Identifying the parts to split was an operation undertaken with CAD software, evaluating the functional measures of the working volume but also the possibility of optimizing such volume and minimizing the production time and costs. The CAD cut was done with a technique used to maximize the contact surface in the place where the structural adhesive would be applied in order for the big parts but thin parts to resist stress.

Aircraft nose and cockpit (left) and aircraft propeller spinners. Courtesy of Leonardo HD.

Aircraft nose and cockpit (left) and aircraft propeller spinners. Courtesy of Leonardo HD.

The manufacturing time of the single parts was really short. Not much more than one day was necessary to manufacture the jobs to set on the 3D printing machines and, after four manufacturing days, all the various parts of the components were physically created.

Different confidential efficiencies, which are an integral part of CRP Technology’s specific know-how, allowed the reduction of the delivery lead time and allowed CRP to minimize the normal tolerances of this technology, and eradicate any potential problem of deformation or out of tolerance.

The final step was the complete model surface finishing, directly mounted on the rig assembly in order to optimize the small imperfections that could have come from the union of the single components. The surface of the whole model was flattened in an efficient way and treated with a special liquid that also waterproofs and prepares the surface to be painted.

All the model parts were then mounted and adapted to the main model structure thanks to a dedicated rig and assembled by Metaltech S.r.l. The final result, in line with the timetable and characteristics of the part, has been tested in the Leonardo HD wind tunnel facility at Bresso (Mi).

New 1:6 Model Created for NASA Ames Unitary Plant

As part of a thorough review of the aircraft behavior, Leonardo Helicopter Division performed a high-speed wind tunnel test campaign at NASA Ames. After a thorough assessment, the NASA Ames Unitary Plant 11x11-ft. transonic wind tunnel was selected to obtain an accurate characterization of the aircraft in full-scale conditions up to the highest speeds. The facility’s pressurized transonic wind tunnel is able to achieve full-scale Mach numbers and Reynolds numbers close to full scale.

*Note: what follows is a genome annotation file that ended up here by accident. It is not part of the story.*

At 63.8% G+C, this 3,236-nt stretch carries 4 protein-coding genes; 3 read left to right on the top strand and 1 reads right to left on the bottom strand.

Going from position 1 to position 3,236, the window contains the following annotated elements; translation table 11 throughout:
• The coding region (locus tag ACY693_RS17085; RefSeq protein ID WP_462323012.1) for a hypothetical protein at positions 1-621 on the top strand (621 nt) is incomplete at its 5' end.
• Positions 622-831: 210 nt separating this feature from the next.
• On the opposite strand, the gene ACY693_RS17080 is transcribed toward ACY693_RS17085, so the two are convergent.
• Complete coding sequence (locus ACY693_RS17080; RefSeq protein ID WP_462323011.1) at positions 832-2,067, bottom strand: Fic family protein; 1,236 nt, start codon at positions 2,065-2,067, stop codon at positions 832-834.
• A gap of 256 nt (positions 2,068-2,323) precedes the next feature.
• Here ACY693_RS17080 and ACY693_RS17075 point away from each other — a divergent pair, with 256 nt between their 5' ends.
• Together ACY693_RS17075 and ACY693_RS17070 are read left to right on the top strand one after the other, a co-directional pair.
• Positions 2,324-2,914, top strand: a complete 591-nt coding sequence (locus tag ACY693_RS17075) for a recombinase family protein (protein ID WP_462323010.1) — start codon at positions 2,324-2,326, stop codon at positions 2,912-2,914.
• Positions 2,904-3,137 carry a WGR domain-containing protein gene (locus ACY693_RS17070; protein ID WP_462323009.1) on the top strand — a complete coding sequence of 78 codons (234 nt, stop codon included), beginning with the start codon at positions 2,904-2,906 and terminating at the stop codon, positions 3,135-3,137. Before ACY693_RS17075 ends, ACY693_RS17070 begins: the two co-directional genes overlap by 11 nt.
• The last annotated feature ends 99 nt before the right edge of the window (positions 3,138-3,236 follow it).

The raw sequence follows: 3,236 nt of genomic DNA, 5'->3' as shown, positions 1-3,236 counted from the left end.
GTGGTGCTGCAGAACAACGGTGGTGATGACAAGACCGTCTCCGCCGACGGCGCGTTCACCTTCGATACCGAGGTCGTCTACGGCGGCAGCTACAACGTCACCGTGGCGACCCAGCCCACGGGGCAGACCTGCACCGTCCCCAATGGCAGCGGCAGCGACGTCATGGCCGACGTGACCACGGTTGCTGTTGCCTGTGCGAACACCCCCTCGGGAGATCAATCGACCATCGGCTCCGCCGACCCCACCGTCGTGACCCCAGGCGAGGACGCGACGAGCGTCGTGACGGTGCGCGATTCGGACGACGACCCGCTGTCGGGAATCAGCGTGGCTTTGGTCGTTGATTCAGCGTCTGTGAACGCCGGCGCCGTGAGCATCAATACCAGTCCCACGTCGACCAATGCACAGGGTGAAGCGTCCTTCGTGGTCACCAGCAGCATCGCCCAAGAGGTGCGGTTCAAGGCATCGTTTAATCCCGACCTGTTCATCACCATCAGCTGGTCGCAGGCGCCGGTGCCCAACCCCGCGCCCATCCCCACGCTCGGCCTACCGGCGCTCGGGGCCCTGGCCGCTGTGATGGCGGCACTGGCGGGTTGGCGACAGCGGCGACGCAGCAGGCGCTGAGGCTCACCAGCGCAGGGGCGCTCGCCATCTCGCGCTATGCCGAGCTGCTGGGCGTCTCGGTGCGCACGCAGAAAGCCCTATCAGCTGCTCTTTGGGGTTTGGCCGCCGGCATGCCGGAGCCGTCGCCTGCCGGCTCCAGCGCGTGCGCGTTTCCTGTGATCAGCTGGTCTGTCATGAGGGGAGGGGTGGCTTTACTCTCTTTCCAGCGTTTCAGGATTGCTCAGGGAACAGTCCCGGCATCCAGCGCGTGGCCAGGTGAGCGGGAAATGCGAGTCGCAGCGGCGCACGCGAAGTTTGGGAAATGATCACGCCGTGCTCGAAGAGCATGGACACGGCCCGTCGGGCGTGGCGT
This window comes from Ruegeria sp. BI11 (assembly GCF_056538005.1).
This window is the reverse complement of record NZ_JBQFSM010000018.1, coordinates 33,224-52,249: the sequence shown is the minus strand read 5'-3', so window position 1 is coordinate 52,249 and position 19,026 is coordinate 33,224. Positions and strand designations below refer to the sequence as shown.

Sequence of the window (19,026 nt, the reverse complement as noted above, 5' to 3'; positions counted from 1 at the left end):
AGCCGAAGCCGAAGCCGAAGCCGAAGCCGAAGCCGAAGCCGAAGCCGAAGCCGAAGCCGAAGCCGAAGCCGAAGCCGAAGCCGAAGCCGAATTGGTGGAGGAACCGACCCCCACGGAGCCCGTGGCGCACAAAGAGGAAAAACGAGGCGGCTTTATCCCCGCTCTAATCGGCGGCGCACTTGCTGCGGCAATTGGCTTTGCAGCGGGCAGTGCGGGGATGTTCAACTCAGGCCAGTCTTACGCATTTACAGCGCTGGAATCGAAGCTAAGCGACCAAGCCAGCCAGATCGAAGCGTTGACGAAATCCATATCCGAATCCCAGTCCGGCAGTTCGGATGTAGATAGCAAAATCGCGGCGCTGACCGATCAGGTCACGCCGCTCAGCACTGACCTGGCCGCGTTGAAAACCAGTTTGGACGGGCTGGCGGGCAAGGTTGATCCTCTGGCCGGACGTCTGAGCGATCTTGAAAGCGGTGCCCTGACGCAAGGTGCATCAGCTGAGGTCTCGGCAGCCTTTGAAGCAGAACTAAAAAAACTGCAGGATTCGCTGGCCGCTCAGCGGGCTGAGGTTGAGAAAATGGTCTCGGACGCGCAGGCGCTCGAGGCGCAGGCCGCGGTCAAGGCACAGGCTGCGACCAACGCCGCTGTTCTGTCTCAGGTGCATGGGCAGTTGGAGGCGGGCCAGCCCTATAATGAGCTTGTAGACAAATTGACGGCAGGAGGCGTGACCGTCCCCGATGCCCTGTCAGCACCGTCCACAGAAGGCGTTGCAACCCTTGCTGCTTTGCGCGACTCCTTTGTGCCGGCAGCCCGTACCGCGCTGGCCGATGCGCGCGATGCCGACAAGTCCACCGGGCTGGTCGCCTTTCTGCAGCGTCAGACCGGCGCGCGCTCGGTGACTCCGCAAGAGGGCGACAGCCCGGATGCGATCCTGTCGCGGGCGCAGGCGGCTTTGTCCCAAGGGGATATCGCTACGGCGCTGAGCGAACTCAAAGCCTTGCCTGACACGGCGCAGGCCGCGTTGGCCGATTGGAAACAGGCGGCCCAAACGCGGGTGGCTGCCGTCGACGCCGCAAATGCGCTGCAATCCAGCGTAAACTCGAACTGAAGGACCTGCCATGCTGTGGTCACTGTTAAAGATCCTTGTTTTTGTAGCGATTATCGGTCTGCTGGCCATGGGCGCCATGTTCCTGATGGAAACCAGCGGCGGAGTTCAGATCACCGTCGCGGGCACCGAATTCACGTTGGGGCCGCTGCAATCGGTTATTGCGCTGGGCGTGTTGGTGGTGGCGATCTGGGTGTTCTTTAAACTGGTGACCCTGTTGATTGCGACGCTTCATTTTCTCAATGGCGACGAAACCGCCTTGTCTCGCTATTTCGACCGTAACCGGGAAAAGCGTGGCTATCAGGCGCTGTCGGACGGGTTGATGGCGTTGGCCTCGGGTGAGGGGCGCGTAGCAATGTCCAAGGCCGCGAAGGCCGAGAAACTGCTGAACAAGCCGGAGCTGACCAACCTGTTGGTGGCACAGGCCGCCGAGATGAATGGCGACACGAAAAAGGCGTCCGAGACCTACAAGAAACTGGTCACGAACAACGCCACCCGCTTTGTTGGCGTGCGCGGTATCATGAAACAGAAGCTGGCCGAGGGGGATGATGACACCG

To speed up the manufacturing process for this model, the external fuselage and additional components were manufactured using the same approach chosen for the low-speed AW609 model: selective laser sintering technology and Windform XT 2.0 Carbon-composite material.

The parts were manufactured by CRP USA, based in Mooresville, NC under the control of the model supplier ATI Co., Newport News, VA.

Model installed in the 11x11-ft. test section at NASA Ames. Courtesy of Leonardo HD.

Model installed in the 11x11-ft. test section at NASA Ames. Courtesy of Leonardo HD.

CRP USA demonstrated how the use of Windform composite materials, originally developed for the motorsports industry by CRP Technology, is now finding many uses in space and aerospace exploration. It was the first time Windform XT 2.0 was used for a high-speed model tested at NASA Ames facility.

The architecture of the new 1:6 model for transonic high speed tests is similar to the AW609 model but with some improvements in order to have the remote controls for the flaperons and elevator surfaces. Moreover, the use of four different 6-component strain gauge balances allowed the acquisition of all the loads acting on the complete model, the wing alone, the nacelle and the tail surfaces.

The 1:6 model scale was selected to be fully compatible within the given constraints of the physical size of the NASA 11x11-ft. tunnel.  The model span was almost 2 m. It was constructed to allow for mounting in the NASA 11x11-ft.  transonic tunnel, on a single strut straight sting support system.

This testing encompassed speeds between Mach 0.2 to Mach 0.6 with high Reynolds numbers and a wide range of angle of attach and side slip.

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This article was provided by CRP Technology.